Skip to Content

BPC 10.1 Embedded – how the new exit for displaying structure members can be used for setting up a rolling forecast

In our blog BPC 10.1 Embedded: How to efficiently realize a rolling forecast scenario we have described how a rolling forecast can be achieved using a BPC Embedded scenario. We have described that there is one option where you create all possibly necessary structure elements (columns) in your query and then use the display variable to display only those columns that are necessary at the given time. The single values in the variable must be selected manually. Obviously, this procedure is quite cumbersome and error prone especially when the query contains many structure elements.

With note 2407049 (also have a look at note 2133546 as prerequisite) we introduce the option to use an (non-input enabled) exit variable instead. Thus, the correct structure elements can be chosen automatically by the system. The end user does not have to care about setting the variable and cannot choose the wrong columns.

To set up the query you must use the new BW modeling tool (Eclipse based) and there the query designer (not BEx Query Designer).

Click on ‘key figures’ in the column. On the right-hand side under ‘display’ choose ‘Can be changed using variables’.

Create a new variable from the change button:

This is how the variable would look like – note that the variable is based on the technical characteristic ‘1MEMBER’:

Now for each of the structure elements you should enter a technical name (in a normal query this is not necessary):


We want to follow our example of a rolling forecast. This is the list of the structure elements we create:

Now create the standard BW variable exit. If a certain column should be visible, then the exit must return the key of this column. If for example, we are have to plan starting from April 2017 the exit would return the keys for the structure elements for April 2017, May 2017,…, March 2018, Q2 2018, Q3 2018, and Q4 2018.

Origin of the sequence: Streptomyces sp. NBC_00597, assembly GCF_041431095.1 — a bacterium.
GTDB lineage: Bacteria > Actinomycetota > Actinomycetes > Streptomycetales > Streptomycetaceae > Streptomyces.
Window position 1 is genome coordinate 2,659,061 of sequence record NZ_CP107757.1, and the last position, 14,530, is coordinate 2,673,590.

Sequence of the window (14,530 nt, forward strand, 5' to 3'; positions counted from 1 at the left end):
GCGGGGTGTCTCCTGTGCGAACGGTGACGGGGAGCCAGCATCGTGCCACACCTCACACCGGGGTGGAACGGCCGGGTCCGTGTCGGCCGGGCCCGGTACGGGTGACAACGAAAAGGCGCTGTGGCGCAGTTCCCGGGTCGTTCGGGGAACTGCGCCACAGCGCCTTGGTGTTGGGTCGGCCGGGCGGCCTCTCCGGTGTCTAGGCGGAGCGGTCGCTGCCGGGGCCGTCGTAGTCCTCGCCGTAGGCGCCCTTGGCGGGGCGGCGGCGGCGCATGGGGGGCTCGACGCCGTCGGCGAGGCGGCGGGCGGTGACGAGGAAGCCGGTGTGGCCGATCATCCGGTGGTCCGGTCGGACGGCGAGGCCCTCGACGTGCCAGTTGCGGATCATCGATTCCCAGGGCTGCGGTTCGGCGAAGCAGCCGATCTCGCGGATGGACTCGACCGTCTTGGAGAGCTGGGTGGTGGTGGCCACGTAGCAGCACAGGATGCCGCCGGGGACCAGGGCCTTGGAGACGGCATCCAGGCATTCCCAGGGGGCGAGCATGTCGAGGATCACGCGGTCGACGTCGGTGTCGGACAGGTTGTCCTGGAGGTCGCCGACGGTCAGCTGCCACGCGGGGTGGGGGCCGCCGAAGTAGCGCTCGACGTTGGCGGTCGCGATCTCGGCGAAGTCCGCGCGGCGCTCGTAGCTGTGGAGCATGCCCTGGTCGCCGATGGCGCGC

You could either hard code the logic we have just described or you can make the coding more generic as we have done in our example:

When executing the query the structure is automatically adapted so without user interaction we get to correct setup for the rolling forecast.

When you display the design panel you can see that there is a filter on the measures in the columns. Click on measure and you will see which structure elements are displayed by the exit variable and which columns are disabled.

You must be Logged on to comment or reply to a post.
  • Hi Gerd,

    Wouldn't you need to change the query every year if using this approach?

    Is it not possible to use Text Variable for each key figure instead, so it can be like:


    Selection Month -2

    Selection Month -1

    Selection Month

    Selection Month +1

    Selection Month +2


    I think this should be more flexible to design.

    Though I find it interesting that now there's a functionality to filter key figures by using a variable.


    Could you explain how this code works?

    Because I see that for example, for l_cur_month = 4, then the variable output will be 4_2017.

    How did this translate into Amount Apr 2017?

    • Hi Donnie,

      Well sure - the example I have used is simplified to make it easier to understand the idea behind the new feature. What I would do differently in a real-live project is:

      • use variables in the columns - a variable for year, maybe even for period (depending on the fact which characteristic you use), maybe for additional characteristics like 0InfoProv, 0Version etc. (if additional actual data for past month needs to be seen)